Tag Archives: oregano


Recently I celebrated my birthday. I was surprised when a big box came from my family. It turned out to be a gleaming Vitamix food machine. I can hear some of you asking, “What will the old goat do with that?”  It seems akin to buying $2000 skis for a duffer who only skis greens or a Sunday driver receiving a Ferrari. Still others are thinking that, after all,  its only a blender.  A Vitamix is way more than a blender – it has a full 2 horsepower motor with speeds up to 37,000 rpm and variable speeds between 12,000 and 24,000 rpm. It will grind up just about anything without a single whine. It  sounds like those are specs straight out of a Ferrari ad. Now if I can only learn to drive it like a Ferrari.

I spent the first day reading all of the manuals and recipe books. I definitely did not want to destroy the machine during its first outing in the kitchen. Then, I had to think of something to make. Creamed soups prepared in a Vitamix are supposed to be so smooth that they don’t require  straining through a sieve or chinois. Soups are definitely on my list of things to make, but I wanted something to go with the meal I had already planned: pot roast and roasted potatoes. Some sort of sauce seemed like a good choice. Salsa verde and romesco came to mind. One of my food blogger friends , writing with the title of Back Road Journal, had provided a great recipe for the Dominican sauce, wasakaka (Isn’t that a great word to say?). That struck me as very similar to one of my favorites, the Argentinian chimichurri that goes so well with roasted beef.

The Vitamix cook book didn’t have the recipe, but I found one to modify in the Joy of Cooking. For a first pass, the chimichurri turned out to be easy and flavorful, but I will probably add some tweaks for my next effort. If you don’t have a Vitamix, you can use a food processor fitted with a metal blade. Pulse until you get the right consistency, and be careful not to blend for too long.  Of course, you can always chop things by hand. You’ll just have to do it more finely. Also, there is a severe sensitivity to chiles in our household, so I usually omit them, but you can definitely mince some jalapeño or add some cayenne.

Finally, a big THANKS to all my family for such a thoughtful gift.




  • ¼ cup red wine vinegar (If you don’t have red wine vinegar, another vinegar will do.)
  • ½ cup extra virgin olive oil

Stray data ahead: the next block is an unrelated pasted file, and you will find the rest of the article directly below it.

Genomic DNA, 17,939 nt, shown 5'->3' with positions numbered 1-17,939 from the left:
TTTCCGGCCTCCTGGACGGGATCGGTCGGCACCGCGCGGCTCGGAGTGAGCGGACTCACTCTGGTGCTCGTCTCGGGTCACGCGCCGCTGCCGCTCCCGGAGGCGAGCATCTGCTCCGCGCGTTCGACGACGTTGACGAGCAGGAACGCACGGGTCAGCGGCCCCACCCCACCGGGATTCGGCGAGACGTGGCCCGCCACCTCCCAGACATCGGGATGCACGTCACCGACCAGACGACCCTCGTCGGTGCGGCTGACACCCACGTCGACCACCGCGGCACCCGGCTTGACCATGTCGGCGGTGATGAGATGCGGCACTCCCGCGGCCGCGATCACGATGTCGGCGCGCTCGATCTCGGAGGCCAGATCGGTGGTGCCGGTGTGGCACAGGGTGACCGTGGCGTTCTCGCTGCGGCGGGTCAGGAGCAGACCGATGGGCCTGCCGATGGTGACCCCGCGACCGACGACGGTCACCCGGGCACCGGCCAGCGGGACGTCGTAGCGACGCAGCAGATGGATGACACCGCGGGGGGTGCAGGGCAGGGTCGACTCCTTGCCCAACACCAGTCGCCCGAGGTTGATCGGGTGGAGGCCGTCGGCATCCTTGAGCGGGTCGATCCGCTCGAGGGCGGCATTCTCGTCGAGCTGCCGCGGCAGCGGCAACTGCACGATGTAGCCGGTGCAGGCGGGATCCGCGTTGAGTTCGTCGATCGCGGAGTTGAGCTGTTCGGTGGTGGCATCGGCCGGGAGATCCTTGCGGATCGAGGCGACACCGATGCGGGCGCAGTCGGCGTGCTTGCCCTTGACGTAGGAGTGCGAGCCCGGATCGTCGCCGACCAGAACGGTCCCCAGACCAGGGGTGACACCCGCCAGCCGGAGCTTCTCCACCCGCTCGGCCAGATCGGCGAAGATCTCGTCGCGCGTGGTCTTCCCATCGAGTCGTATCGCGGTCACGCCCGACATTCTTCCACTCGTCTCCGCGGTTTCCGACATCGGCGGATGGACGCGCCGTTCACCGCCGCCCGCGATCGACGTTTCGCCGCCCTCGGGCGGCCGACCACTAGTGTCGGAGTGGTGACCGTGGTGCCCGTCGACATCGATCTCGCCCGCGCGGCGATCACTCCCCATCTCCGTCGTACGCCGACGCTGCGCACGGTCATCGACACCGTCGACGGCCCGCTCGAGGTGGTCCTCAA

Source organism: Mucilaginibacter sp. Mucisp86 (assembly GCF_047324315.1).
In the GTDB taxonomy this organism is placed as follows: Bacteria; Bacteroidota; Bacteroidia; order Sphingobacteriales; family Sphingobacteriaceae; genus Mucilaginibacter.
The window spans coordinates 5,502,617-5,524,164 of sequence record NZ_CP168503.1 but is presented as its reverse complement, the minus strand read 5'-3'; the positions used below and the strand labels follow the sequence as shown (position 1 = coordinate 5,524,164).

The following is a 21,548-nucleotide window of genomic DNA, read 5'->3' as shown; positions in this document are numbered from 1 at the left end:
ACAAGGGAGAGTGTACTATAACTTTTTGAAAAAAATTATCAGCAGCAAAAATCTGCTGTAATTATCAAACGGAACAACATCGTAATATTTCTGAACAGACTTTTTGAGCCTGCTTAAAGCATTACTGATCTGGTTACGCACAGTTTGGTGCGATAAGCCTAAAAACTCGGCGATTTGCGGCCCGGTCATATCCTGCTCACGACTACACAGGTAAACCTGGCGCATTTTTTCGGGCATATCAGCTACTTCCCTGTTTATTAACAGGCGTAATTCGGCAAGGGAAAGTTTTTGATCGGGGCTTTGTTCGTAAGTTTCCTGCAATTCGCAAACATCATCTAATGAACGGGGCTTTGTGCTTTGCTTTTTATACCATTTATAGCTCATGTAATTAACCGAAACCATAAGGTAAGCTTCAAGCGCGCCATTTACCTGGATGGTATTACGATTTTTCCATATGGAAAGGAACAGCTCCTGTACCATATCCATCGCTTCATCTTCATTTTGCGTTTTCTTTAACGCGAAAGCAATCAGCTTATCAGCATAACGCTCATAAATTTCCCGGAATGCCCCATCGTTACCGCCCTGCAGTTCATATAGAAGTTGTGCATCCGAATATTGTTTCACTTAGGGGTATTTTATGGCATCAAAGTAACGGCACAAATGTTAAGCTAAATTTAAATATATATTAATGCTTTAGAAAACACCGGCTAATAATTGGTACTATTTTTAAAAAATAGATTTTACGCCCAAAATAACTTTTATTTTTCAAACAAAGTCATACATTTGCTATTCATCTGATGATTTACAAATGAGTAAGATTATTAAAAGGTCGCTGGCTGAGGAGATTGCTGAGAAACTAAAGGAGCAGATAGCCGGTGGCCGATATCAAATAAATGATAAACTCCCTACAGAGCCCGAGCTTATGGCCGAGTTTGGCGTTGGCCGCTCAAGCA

• ½ cup parsley leaves, washed and stems removed
  • 3 cloves garlic, chopped coarsely
  • 1 medium onion, chopped coarsely
  • 2 tablespoons fresh oregano leaves OR 1 tablespoon dry Mexican oregano.
  • salt and pepper to taste
  • 1/8 teaspoon cayenne pepper (optional or to taste)


  1. Pour the vinegar and olive oil into the Vitamix container. Make sure the cover is in place. Set the speed indicator to High. Turn the machine on and process for about 15 seconds or until the vinegar-oil mixture is emulsified. Turn off the machine.
  2. Add the parsley, garlic, onion, oregano, salt, pepper, and optional cayenne pepper. Set the speed indicator to Variable and Variable knob to 3. Make sure the cover is in place, turn on the machine and as you process gradually turn up the rate to 6. Process for 20 seconds or until the mixture is the desired consistency. Be careful not to over-process. Turn off the machine. Transfer the chimichurri to a bowl, adjust the seasoning if needed, and let stand at room temperature for at least 30 minutes before serving.



Filed under Food, Photography, Recipes


San Francisco’s Ferry Building Farmers Market is much more than the outdoor stalls which attract crowds a couple of days each week. There are all sorts of shops inside the building selling everything from kitchen gear to local caviar. The cheese shops are outstanding, the bakeries are great, and the mushroom place has a huge choice of the freshest specimens. For the carnivores, there are several great shops, but a favorite of both Sarah and me is Prather Ranch. We bought four succulent lamb shanks already done up in plastic, but clearly very fresh. These would be the centerpiece of our farmers market meal.

Turning the braising lamb shanks

After getting the lamb shanks home, Sarah browned them in a huge Magnalite casserole along with a couple of cloves of smashed garlic and some aromatic vegetables: carrots and onions. Chefs seem divided over the use of celery in the classic mirepoix combination of onions, celery, and carrots. Some refuse to use celery as they think it is too bitter. Whatever your own personal bias might be, be sure to brown the lamb shanks in some oil and your choice of vegetables. Add some stock or water and a good slug of red wine. Season with salt and pepper. Toss in a generous handful of fresh thyme and Mediterranean (not Mexican) oregano. Bring to a boil, and then cover and reduce the heat to the lowest simmer.

Some purists insist on using rosemary and garlic as the classic seasoning for lamb. You can do that instead if you prefer, but I can guarantee that thyme and oregano work beautifully.

Steaming braising liquid with herbs

Sarah finished her dish over low heat on the stove top, turning and basting frequently as well as skimming off excess fat. If you prefer, you can braise the lamb shanks, covered,  in the oven at low heat – no more than 250°F. Be sure to check the pot frequently and skim the rendered fat. Plan to braise the shanks for at least 2 to 3 hours or until the meat is well done, tender, and falling off the bone.

When they are done to your liking, remove the lamb shanks to a platter and serve them immediately while still warm.

Finished lamb shanks

Lamb shanks vary greatly in size, but in most cases you should allow one for each diner. With only three of us and four lamb shanks we wound up with leftovers.

Ready to serve


Filed under Food, Photography, Recipes